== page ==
Alzheimer's Society respond to FDA decision on Alzheimer's drug lecanemab
The Food and Drug Administration has today approved lecanemab, a new drug for Alzheimer's disease, for use across the US.
Dr Richard Oakley, Associate Director of Research at Alzheimer’s Society, said:
Lecanemab is now the second drug aiming to slow down Alzheimer’s disease to be approved in the US, another step forward in the generation of new treatments for one of the biggest global health challenges.
'We’re proud that Alzheimer’s Society funded research by Professor Sir John Hardy over thirty years ago, identifying amyloid as a key player in the development of Alzheimer’s disease, has led to this moment today.
'People affected by Alzheimer's disease in the UK will be wondering what this means for them - particularly given European regulators did not approve aducanumab which was also approved in the US. There are still many hurdles before lecanemab could be available on the NHS. We need the regulatory authorities in Europe and the UK to prioritise a rigorous, independent review of the lecanemab data, and for NICE to prepare to evaluate its cost-effectiveness.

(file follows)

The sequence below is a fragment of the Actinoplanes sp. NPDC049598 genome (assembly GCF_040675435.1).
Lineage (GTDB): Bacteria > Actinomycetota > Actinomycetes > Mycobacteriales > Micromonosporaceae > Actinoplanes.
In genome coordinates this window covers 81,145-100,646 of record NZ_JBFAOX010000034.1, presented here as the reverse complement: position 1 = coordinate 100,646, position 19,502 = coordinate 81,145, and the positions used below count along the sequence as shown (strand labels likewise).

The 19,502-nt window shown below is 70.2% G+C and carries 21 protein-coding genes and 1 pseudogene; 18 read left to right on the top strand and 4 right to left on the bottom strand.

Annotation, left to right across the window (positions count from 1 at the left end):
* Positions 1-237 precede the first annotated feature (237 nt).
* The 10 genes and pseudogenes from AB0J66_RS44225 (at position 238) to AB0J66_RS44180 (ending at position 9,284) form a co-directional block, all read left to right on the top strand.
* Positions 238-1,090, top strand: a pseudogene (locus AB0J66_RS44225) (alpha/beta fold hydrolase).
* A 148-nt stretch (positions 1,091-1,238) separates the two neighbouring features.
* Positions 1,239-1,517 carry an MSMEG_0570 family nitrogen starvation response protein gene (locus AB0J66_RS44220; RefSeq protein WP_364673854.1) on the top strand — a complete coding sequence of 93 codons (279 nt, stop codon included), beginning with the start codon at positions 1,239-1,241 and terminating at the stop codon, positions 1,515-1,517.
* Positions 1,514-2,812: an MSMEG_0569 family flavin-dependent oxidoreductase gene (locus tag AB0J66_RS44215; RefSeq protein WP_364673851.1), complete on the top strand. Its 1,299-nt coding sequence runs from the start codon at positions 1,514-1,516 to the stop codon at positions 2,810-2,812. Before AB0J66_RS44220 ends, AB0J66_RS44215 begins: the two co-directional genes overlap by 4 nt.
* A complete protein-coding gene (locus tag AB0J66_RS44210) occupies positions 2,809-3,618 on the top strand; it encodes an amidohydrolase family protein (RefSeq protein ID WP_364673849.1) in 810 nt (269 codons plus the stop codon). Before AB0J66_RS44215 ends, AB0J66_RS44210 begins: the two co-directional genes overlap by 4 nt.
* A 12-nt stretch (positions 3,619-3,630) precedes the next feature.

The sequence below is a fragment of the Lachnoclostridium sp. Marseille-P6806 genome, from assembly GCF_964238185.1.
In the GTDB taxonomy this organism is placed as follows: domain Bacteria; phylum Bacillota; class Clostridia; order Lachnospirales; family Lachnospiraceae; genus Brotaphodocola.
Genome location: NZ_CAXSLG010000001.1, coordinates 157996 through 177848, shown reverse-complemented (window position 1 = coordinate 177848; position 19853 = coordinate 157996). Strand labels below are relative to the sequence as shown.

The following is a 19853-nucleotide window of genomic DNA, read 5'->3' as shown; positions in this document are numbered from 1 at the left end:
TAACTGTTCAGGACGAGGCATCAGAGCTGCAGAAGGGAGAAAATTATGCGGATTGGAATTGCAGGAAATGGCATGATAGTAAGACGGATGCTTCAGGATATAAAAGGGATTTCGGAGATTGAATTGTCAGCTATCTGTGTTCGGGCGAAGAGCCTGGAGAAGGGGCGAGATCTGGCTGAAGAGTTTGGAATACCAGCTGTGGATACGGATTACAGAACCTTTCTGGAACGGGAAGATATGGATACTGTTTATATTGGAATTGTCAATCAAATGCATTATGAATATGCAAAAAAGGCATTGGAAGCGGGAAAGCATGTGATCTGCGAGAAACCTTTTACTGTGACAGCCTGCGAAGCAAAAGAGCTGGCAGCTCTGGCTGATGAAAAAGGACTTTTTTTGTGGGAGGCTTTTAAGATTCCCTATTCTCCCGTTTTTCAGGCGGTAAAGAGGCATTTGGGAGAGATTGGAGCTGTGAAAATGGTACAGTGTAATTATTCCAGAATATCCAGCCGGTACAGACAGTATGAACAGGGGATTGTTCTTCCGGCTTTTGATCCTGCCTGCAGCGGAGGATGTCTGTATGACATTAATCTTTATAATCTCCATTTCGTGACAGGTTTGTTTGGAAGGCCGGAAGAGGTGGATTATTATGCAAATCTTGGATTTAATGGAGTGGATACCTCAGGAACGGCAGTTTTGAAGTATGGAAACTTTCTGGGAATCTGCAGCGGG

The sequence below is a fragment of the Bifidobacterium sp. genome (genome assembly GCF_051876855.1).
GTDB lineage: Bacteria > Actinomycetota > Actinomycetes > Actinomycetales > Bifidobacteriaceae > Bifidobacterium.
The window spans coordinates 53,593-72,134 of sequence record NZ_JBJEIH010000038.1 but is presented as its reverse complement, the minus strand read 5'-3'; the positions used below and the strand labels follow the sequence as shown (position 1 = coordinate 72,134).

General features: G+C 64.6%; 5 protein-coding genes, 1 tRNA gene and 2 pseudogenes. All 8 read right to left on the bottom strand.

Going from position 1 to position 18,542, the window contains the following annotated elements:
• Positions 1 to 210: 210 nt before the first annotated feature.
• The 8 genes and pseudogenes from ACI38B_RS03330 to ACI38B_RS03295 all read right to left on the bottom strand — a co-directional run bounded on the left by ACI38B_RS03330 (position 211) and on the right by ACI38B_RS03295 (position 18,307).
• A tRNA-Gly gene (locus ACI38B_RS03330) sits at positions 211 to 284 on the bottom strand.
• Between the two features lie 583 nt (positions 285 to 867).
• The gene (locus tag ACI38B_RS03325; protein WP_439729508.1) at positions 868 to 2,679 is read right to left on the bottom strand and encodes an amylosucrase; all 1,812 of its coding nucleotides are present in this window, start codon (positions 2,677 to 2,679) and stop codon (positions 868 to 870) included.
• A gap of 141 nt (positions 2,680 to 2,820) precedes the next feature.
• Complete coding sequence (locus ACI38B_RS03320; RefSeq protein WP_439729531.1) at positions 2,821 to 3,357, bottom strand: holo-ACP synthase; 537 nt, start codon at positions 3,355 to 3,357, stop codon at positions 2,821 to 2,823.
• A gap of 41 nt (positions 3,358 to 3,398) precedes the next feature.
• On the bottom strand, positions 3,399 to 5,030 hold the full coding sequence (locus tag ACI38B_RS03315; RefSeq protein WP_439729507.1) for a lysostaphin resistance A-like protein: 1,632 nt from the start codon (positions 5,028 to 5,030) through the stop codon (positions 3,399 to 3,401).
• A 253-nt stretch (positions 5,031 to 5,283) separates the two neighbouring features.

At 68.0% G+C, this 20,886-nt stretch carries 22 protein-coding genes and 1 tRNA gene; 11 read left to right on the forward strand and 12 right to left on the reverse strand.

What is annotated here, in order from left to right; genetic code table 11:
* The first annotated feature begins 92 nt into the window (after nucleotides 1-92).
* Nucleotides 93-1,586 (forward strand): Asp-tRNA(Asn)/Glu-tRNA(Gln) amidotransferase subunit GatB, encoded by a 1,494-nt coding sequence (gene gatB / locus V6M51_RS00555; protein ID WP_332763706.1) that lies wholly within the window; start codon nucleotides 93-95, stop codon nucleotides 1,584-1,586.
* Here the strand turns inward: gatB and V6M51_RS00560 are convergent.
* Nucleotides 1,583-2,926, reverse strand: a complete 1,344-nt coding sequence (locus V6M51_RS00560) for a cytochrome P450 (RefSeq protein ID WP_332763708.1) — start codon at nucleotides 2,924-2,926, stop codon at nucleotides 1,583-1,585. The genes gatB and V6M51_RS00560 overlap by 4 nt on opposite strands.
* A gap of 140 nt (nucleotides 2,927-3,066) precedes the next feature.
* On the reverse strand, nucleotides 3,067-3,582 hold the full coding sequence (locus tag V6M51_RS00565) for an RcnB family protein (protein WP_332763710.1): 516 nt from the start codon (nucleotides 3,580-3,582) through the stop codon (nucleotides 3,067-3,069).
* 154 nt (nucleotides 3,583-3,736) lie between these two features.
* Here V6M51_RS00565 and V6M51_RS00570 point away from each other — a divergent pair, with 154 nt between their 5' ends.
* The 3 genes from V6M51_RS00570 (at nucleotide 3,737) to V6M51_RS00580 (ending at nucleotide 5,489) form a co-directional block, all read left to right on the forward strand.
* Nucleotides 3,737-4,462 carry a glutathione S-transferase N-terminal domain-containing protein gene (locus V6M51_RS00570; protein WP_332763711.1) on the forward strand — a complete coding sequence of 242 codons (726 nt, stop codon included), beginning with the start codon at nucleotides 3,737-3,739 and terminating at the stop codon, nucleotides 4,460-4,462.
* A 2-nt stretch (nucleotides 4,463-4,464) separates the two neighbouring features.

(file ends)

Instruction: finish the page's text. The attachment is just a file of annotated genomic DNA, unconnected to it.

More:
'Frustratingly it is possible that lecanemab could be approved in the UK without a system in place to get it to people who need it most. The upcoming ten-year plan for dementia must prioritise boosting stagnant dementia diagnosis rates and preparing the NHS to deliver and monitor the impact of these drugs.
Preparation is crucial not just in the short term for the potential arrival of lecanemab, but for the future as 117 other disease slowing drugs are currently being tested in trials.
'The promised doubling of dementia research funding through the National Dementia Mission must be streamlined into new ways to diagnose Alzheimer’s disease earlier, new treatments and also research into other types of dementia, to give hope for everyone living with dementia now and in the future.
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